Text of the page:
Danny Shenkman

Contact Danny by sending an email to dshenkman@brunico.com

Articles by Danny Shenkman

Nets place orders for Canadian series

The hunt is on to find the next Corner Gas, and the Canadian networks have made their picks for the 2005-2006 season. While CTV has ordered 70 hours of Canadian content including three new scripted series, CBC has increased it domestic load by more than 30% to over 125 hours. Global has two new series debuting in 2005 and is set to add their recently acquired TMN series to the sked in the fall. It’s too early to know for sure what will hit and what will miss, but here’s the gist of what’s on tap for next season.


Message in a bottle (Sending out an SMS)

Odds are that if you are sitting in front of your computer right now, you have MSN Messenger running; a claim supported by the fact that MSN has 10 million registered Canadian users among the 18 million regular Internet users in all of Canada. MSN unveiled its latest incarnation of its Search engine in early February and just days ago released Messenger 7.0 with several software upgrades including a new in-message-window search feature that has performed extraordinarily well with test markets. The initiatives are cementing MSN’s position on the global Internet ad market, where it has recently gone up against the likes of Yahoo and Google.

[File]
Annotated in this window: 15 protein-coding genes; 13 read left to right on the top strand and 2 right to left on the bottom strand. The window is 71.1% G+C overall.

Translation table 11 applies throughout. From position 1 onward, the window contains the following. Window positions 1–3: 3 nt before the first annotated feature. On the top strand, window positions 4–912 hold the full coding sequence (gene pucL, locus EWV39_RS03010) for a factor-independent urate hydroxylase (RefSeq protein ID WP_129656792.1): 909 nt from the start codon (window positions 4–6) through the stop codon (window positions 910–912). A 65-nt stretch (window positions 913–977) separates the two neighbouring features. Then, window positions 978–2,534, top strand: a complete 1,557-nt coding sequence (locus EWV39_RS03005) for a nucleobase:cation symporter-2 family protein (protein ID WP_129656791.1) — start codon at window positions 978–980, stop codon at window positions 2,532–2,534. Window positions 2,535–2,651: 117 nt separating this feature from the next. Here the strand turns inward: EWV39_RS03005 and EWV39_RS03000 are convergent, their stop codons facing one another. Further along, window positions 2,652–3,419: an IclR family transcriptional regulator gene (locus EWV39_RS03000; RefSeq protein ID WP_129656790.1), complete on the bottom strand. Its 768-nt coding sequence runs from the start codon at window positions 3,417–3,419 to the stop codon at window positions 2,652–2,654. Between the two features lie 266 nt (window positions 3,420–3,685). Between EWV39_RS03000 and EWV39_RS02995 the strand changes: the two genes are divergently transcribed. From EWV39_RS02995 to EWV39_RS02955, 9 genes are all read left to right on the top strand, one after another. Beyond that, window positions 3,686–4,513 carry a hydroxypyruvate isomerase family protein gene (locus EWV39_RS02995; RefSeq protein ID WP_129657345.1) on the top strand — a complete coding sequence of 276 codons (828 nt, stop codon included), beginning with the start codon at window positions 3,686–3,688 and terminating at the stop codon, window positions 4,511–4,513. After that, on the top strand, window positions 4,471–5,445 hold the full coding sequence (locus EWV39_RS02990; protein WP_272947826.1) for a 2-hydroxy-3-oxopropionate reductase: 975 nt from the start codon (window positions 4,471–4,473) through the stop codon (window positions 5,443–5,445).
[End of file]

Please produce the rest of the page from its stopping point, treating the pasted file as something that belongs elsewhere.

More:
Text your mind at Speaker’s Corner

CityTV Toronto’s Speaker’s Corner, the CHUM Television’s DIY programming flagship for the last thirteen years, is giving viewers a new way to speak their mind on screen. Beginning Saturday, February 26, at 8:30 p.m., viewers will be able to use SMS to send text messages to Speaker’s Corner (at a cost of 50 cents per message), that will appear at the bottom of the screen for all to see. The technology, dubbed Text2Screen (developed in conjunction with Ericsson Canada), will facilitate not only on-screen dialogue, but will also allow viewers to anonymously connect with other Speaker’s Corner viewers off-air through the use of their mobile phones. And there’s an opportunity for sponsorship tags at the end of these connections.